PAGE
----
UPDATE 2-Spain says Europe should consider new powers for ECB

Mon Apr 8, 2013 11:59am EDT

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* Rajoy says Europeans should discuss issue in next months

* Germany has repeatedly damped talks on new ECB powers

By Julien Toyer

MADRID, April 8 (Reuters) - Spanish Prime Minister Mariano Rajoy said on Monday that Europe should look at changing the powers that the European Central Bank has, to align it more with other monetary authorities around the world.

"I believe that in Europe among all of us, we should look at whether the ECB should have the same powers as the rest of the world's central banks," Rajoy said in a news conference.

"We should give ourselves the instruments that other countries have," he said, answering a question about the shift in monetary policy recently decided by the Bank of Japan.

The founding treaty of the ECB gives it a primary mandate of price stability, which the central bank's policymaking Governing Council has taken to mean prices rising by close to, but below, 2 percent a year.

The treaty also states that the ECB may, if price stability allows, also "support general economic policies". Any change to the ECB's mandate would have to be signed off by all 27 EU member states.

During the euro zone debt crisis there have been calls to widen these powers but Germany has sought to damp any discussion on the issue, including a latest attempt from France earlier this year.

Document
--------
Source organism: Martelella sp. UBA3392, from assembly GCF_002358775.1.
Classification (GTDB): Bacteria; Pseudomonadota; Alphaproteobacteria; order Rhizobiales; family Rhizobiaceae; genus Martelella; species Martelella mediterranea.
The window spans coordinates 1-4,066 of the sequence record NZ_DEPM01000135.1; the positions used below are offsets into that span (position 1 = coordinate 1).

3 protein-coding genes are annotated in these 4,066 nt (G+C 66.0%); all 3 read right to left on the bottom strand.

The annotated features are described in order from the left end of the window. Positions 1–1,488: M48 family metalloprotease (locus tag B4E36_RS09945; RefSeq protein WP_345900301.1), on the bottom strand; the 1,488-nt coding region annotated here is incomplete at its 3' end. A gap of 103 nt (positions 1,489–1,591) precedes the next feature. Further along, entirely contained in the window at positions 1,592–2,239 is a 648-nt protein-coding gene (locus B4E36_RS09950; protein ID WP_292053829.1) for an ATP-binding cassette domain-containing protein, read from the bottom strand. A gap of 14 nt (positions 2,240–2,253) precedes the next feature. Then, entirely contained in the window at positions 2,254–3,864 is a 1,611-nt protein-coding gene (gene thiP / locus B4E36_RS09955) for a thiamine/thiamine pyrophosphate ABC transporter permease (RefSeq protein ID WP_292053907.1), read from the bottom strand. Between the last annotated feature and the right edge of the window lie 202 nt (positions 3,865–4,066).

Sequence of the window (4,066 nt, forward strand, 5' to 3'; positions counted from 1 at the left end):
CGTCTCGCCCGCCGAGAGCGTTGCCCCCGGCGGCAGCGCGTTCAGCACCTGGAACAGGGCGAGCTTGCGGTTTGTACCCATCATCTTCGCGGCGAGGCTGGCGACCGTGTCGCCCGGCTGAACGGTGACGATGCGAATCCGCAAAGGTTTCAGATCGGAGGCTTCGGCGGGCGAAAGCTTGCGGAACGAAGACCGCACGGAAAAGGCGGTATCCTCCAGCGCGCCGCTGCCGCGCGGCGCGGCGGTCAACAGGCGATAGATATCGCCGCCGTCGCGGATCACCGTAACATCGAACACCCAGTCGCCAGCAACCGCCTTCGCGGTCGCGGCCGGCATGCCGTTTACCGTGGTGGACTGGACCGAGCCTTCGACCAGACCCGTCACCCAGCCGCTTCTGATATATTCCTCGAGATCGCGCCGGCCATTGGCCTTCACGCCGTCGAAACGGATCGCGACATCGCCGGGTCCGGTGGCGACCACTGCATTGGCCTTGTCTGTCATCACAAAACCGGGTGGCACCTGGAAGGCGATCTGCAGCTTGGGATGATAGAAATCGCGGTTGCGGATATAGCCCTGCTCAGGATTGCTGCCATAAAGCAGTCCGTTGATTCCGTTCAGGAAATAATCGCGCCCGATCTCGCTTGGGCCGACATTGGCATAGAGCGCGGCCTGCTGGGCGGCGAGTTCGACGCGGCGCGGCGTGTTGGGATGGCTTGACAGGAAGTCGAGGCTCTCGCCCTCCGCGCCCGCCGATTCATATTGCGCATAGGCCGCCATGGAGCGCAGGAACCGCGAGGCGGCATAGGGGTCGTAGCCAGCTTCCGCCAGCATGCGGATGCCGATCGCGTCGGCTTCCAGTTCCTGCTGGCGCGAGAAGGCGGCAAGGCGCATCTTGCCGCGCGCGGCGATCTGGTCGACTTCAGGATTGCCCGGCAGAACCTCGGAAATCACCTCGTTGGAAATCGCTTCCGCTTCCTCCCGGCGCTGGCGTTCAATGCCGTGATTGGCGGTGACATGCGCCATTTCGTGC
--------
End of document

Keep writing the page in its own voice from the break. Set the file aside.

A barrage of monetary stimulus unleashed last Thursday by the Bank of Japan has revived such talk.

A U.S. Federal Reserve policymaker, Atlanta Fed President Dennis Lockhart, noted the BOJ's latest move left the ECB as the least accommodative of the developed world's big three central banks.

Some other major central banks have a more flexible mandate. For example, the U.S. Federal Reserve has a dual mandate of maintaining both low inflation and low unemployment.

The European Central Bank has pledged to support debt prices for euro zone countries that sign up to an international aid programme. But unlike the BoJ and other major central banks, its arsenal of stimulus measures does not currently include a quantitative easing programme of sovereign bond purchases.


Last week, at his monthly press conference, ECB president Mario Draghi dismissed such talk and put the ball in the states' court.

"I think one should always be mindful of what the ECB can do and what it cannot do. We cannot replace capital that is lacking in the banking system. That is quite clear. We cannot compensate for lack of action by governments," he said.

"The ECB cannot replace governments' lack of action on the structural reform front."

Since he took office in late 2011, Rajoy has been a major proponent of a banking union that would put the banks of the 17-member euro zone under closer supervision by the ECB and that would aim to sever the link between sovereign borrowers and domestic lenders.

He has also repeatedly called for Europe to take more measures to stimulate growth. But on Monday he declined to detail what measures he has in mind.

A government source told Reuters last week Spain would this month revise down its economic growth forecast for 2013 to a fall of 1 percent in Gross Domestic Product and seek more time from the European Union to reduce its budget deficit as recession cuts deeper than previously expected.

The source said the government would also forecast economic growth of 1 percent in 2014. Rajoy said a change of gear in Europe economic policy would help meet this target.

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